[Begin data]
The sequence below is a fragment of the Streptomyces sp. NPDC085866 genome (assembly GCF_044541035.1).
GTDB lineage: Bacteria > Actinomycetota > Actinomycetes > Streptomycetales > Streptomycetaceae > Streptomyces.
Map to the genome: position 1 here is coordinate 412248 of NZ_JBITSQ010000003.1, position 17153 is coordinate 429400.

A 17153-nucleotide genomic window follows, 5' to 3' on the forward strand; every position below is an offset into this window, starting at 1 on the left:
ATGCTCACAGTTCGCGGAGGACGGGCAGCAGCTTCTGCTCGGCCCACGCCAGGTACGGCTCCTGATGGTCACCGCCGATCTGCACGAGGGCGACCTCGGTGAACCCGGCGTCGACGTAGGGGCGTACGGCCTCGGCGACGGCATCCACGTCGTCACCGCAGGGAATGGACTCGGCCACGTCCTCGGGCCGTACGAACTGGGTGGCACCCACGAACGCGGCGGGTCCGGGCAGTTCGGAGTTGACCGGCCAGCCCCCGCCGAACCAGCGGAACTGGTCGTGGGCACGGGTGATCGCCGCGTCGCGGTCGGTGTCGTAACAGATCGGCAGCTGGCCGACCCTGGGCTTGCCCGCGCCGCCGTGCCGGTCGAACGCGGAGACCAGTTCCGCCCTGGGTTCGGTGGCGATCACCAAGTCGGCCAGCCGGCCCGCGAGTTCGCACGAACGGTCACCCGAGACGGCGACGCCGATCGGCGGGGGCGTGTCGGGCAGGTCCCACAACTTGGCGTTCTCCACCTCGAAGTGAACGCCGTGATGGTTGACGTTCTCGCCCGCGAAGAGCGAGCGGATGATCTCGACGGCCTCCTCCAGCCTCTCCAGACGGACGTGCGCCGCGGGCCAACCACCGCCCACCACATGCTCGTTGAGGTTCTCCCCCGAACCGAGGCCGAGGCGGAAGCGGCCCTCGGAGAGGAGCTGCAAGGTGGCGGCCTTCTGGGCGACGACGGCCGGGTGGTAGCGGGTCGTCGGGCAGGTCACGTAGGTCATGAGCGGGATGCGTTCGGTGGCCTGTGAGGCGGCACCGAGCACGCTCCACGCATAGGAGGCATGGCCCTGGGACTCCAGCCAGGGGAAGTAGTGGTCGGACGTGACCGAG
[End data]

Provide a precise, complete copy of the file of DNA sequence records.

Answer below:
The sequence below is a fragment of the Streptomyces sp. NPDC085866 genome (assembly GCF_044541035.1).
GTDB lineage: Bacteria > Actinomycetota > Actinomycetes > Streptomycetales > Streptomycetaceae > Streptomyces.
Map to the genome: position 1 here is coordinate 412248 of NZ_JBITSQ010000003.1, position 17153 is coordinate 429400.

A 17153-nucleotide genomic window follows, 5' to 3' on the forward strand; every position below is an offset into this window, starting at 1 on the left:
ATGCTCACAGTTCGCGGAGGACGGGCAGCAGCTTCTGCTCGGCCCACGCCAGGTACGGCTCCTGATGGTCACCGCCGATCTGCACGAGGGCGACCTCGGTGAACCCGGCGTCGACGTAGGGGCGTACGGCCTCGGCGACGGCATCCACGTCGTCACCGCAGGGAATGGACTCGGCCACGTCCTCGGGCCGTACGAACTGGGTGGCACCCACGAACGCGGCGGGTCCGGGCAGTTCGGAGTTGACCGGCCAGCCCCCGCCGAACCAGCGGAACTGGTCGTGGGCACGGGTGATCGCCGCGTCGCGGTCGGTGTCGTAACAGATCGGCAGCTGGCCGACCCTGGGCTTGCCCGCGCCGCCGTGCCGGTCGAACGCGGAGACCAGTTCCGCCCTGGGTTCGGTGGCGATCACCAAGTCGGCCAGCCGGCCCGCGAGTTCGCACGAACGGTCACCCGAGACGGCGACGCCGATCGGCGGGGGCGTGTCGGGCAGGTCCCACAACTTGGCGTTCTCCACCTCGAAGTGAACGCCGTGATGGTTGACGTTCTCGCCCGCGAAGAGCGAGCGGATGATCTCGACGGCCTCCTCCAGCCTCTCCAGACGGACGTGCGCCGCGGGCCAACCACCGCCCACCACATGCTCGTTGAGGTTCTCCCCCGAACCGAGGCCGAGGCGGAAGCGGCCCTCGGAGAGGAGCTGCAAGGTGGCGGCCTTCTGGGCGACGACGGCCGGGTGGTAGCGGGTCGTCGGGCAGGTCACGTAGGTCATGAGCGGGATGCGTTCGGTGGCCTGTGAGGCGGCACCGAGCACGCTCCACGCATAGGAGGCATGGCCCTGGGACTCCAGCCAGGGGAAGTAGTGGTCGGACGTGACCGAG